Overcoming the objections of Fidel Castro, the Cuban government is beginning to consider large-scale ethanol production on the sugarcane-rich island, a Brazilian official said.
Investment opportunities for Brazilian companies in ethanol production in Cuba are about to open up, said Foreign Ministry spokesman Tovar Nunes after a visit of Foreign Minister Antonio Patriota to Cuba in January, according Folha de S√£o Paulo.
“Fidel’s resistance in this field is being overcome,” Nunes said.
The historical leader of the Revolution, forced by illness to leave the presidency in 2006, has repeatedly warned in his columns that crop-based ethanol puts pressure on food production and food prices, thus hurting the poor. Supporting Fidel’s criticism, Venezuela and the ALBA bloc have so far abstained from promoting ethanol production.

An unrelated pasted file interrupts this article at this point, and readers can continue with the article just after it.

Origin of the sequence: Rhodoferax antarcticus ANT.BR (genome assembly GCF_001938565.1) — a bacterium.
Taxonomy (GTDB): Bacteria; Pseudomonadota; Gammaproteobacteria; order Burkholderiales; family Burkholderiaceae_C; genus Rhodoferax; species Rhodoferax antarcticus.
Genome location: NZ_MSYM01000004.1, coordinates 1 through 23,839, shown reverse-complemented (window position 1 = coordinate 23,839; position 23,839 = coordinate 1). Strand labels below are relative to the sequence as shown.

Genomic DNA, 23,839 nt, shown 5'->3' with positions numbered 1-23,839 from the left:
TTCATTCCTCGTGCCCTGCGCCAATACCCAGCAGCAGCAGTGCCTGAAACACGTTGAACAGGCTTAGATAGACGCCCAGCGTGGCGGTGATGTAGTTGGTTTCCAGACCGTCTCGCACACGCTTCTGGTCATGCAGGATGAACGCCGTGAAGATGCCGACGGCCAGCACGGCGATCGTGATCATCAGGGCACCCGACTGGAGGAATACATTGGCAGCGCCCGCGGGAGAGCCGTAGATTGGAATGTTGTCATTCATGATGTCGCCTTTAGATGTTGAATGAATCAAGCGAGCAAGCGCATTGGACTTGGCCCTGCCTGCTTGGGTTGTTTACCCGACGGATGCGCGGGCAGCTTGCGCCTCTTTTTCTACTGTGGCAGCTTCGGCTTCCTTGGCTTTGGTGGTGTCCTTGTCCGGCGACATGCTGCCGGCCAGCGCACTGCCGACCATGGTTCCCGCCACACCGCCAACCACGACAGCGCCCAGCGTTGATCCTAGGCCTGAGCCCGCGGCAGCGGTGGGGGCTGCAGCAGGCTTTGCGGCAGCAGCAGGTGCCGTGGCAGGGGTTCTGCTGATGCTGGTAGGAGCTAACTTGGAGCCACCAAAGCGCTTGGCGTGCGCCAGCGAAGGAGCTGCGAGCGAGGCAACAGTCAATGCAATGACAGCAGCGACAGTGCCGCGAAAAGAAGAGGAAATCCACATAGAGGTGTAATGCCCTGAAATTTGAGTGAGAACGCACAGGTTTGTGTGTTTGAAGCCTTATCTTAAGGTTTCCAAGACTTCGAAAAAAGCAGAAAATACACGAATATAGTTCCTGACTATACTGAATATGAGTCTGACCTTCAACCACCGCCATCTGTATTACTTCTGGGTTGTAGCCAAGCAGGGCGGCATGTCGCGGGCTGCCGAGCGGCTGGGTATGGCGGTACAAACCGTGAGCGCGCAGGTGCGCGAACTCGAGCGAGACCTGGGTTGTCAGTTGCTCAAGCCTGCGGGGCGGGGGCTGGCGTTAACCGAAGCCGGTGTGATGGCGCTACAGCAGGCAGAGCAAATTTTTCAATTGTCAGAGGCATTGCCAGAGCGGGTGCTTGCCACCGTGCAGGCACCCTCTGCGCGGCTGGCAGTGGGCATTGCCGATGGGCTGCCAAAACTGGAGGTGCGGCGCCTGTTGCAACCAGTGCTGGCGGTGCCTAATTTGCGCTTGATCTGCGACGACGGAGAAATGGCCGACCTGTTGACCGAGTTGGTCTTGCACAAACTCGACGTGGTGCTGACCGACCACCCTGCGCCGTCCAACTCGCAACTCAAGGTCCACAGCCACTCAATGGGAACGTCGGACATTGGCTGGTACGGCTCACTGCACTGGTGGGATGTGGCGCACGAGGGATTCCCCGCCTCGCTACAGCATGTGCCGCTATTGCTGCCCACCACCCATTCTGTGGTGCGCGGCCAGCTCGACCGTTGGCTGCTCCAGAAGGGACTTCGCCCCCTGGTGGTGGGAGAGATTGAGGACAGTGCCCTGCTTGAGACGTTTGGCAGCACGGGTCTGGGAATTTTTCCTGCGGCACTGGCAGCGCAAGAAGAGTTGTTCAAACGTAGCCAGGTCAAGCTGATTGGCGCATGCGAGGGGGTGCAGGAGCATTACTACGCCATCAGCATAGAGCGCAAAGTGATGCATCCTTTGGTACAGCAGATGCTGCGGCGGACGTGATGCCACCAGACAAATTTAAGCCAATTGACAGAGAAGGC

Cuba could manufacture close to 2 billion gallons of ethanol per year, according to Jorge Hern√°ndez Fonseca, a Cuban-born researcher with the¬†Universidade do Estado do Par√° in Brazil. This would make Cuba the world’s third-largest ethanol producer after Brazil and the United States.
Cuba’s sugar industry has undergone a massive restructuring since 2004, with closings of more than half the country’s sugar mills and reduction of sugarcane cultivation. As part of the restructuring, the government has touted production of sugarcane byproducts, with the exception of fuel ethanol. Even so, it quietly modernized existing “alcohol” production facilities in 2006 and 2007.
Thanks to more than three decades of massive sugarcane ethanol production,¬†Brazil-based companies are world leaders in that field. Expanding beyond their domestic market, Brazilian businesses have invested in ethanol production in Caribbean and Central American countries over the past five years.
President Dilma Rousseff is scheduled to visit Cuba Jan. 31, accompanied by a large business delegation.